Purpose: We tested the thesis that CHO and protein coingestion would augment muscle protein synthesis (MPS) and inhibit muscle protein breakdown (MPB) at rest and after resistance exercise.
Methods: Nine men (age = 23.0 ± 1.9 yr, body mass index = 24.2 ± 2.1 kg·m−2) performed two unilateral knee extension trials (four sets × 8-12 repetitions to failure) followed by consumption of 25 g of whey protein (PRO) or 25 g of whey protein plus 50 g of maltodextrin (PRO + CARB). Muscle biopsies and stable isotope methodology were used to measure MPS and MPB.
Results: The areas under the glucose and insulin curves were 17.5-fold (P < 0.05) and 5-fold (P < 0.05) greater, respectively, for PRO + CARB than for PRO. Exercise increased MPS and MPB (both P < 0.05), but there were no differences between PRO and PRO + CARB in the rested or exercised legs. Phosphorylation of Akt was greater in the PRO + CARB than in the PRO trial (P < 0.05); phosphorylations of Akt (P = 0.05) and acetyl coA carboxylase-β (P < 0.05) were greater after exercise than at rest. The concurrent ingestion of 50 g of CHO with 25 g of protein did not stimulate mixed MPS or inhibit MPB more than 25 g of protein alone either at rest or after resistance exercise.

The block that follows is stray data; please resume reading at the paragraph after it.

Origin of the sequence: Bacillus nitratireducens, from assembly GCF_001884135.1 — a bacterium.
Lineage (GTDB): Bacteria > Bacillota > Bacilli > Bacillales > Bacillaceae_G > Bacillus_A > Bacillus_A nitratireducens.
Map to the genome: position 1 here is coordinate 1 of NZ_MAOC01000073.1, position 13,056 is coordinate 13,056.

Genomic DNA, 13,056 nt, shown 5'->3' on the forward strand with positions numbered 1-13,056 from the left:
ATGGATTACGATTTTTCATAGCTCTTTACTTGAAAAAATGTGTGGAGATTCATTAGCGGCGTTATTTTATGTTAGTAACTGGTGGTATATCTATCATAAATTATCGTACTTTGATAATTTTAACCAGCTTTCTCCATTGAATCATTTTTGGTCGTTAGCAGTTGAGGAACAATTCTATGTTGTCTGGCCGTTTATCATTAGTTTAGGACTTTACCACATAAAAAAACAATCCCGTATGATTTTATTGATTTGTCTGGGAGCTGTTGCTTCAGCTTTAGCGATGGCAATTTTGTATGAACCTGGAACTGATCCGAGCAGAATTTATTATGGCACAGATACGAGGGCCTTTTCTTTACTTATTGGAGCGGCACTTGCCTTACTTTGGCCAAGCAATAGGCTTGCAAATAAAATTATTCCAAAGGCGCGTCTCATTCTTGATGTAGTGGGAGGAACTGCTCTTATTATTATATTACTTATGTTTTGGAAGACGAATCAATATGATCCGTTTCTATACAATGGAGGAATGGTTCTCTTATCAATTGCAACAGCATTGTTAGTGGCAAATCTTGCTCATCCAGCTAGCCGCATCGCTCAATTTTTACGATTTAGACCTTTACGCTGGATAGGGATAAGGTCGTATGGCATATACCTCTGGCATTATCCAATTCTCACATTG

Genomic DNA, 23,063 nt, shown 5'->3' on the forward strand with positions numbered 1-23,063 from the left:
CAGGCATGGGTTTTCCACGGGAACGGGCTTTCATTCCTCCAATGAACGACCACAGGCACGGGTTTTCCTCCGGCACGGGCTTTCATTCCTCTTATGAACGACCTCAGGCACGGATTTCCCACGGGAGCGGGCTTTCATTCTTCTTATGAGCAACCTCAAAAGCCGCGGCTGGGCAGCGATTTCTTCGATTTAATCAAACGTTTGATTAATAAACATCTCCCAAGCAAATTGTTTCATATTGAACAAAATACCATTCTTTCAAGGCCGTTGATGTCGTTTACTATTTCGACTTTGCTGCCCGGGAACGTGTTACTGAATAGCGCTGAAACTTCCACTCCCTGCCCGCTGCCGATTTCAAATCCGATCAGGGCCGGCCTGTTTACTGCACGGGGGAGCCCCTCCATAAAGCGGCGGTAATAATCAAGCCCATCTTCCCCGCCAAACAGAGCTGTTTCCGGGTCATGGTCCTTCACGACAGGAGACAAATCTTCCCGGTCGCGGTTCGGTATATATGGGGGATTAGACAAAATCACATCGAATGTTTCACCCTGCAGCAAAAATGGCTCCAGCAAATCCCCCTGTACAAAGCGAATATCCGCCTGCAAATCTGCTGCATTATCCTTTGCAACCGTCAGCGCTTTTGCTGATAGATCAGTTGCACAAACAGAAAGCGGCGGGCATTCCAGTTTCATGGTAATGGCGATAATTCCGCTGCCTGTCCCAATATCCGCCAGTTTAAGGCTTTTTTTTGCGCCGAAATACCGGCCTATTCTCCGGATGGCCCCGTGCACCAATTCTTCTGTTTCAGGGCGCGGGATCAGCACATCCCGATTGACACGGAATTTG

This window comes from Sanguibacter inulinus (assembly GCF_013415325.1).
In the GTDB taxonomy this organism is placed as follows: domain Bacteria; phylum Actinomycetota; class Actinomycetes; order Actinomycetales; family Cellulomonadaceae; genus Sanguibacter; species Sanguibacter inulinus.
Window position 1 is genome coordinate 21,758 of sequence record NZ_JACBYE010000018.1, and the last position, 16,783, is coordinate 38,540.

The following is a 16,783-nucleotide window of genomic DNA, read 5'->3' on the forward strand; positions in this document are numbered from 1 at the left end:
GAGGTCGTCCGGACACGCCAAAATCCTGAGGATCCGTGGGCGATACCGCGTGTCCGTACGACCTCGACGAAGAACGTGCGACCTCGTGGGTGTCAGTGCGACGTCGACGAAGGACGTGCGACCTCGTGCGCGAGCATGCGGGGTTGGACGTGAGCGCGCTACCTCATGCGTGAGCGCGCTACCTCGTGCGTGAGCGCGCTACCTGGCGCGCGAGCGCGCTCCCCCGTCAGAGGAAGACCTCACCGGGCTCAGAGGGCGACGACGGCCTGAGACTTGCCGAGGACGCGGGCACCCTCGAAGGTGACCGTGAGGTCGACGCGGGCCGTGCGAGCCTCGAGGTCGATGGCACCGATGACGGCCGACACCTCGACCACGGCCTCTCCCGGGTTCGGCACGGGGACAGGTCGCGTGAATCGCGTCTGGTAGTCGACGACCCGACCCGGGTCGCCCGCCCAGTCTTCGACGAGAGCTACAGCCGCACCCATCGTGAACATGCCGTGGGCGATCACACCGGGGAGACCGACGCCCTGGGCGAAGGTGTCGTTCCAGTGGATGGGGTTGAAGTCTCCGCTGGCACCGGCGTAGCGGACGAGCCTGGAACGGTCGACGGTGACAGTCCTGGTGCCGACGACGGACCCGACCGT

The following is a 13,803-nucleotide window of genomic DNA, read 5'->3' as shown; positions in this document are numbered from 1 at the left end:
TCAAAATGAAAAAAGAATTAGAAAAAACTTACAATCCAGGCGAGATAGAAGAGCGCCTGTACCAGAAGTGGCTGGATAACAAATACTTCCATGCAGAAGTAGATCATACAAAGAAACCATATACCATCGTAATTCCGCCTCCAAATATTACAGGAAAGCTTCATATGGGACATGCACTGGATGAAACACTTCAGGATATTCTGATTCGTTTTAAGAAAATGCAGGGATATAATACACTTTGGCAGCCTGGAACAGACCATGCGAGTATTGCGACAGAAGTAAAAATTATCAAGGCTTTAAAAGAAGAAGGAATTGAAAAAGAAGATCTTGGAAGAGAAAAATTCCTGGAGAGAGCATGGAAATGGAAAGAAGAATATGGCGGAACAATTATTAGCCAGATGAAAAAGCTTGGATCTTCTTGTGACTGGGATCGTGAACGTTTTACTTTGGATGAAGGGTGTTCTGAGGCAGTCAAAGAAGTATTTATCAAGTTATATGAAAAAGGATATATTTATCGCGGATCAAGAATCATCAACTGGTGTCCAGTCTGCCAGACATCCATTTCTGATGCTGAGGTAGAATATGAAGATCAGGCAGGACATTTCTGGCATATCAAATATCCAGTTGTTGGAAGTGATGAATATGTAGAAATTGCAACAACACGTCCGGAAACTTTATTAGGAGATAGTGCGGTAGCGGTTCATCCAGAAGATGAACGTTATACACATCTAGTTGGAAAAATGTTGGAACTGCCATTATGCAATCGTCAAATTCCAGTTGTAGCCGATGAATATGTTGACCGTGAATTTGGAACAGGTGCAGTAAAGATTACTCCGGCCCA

Conclusions: Our data suggest that insulin is not additive or synergistic to rates of MPS or MPB when CHO is coingested with a dose of protein that maximally stimulates rates of MPS.
1Exercise Metabolism Research Group, Department of Kinesiology, McMaster University, Hamilton, Ontario, CANADA; 2School of Graduate Entry Medicine and Health, City Hospital, University of Nottingham, Derby, UNITED KINGDOM; and 3Michael G. DeGroote School of Medicine, Department of Neurology, McMaster University, Hamilton, Ontario, CANADA
Address for correspondence: Stuart M. Phillips, Ph.D., McMaster University, 1280 Main St. West, Hamilton, Ontario, Canada L8S 4K1; E-mail: firstname.lastname@example.org.
Submitted for publication November 2010.
Accepted for publication November 2010.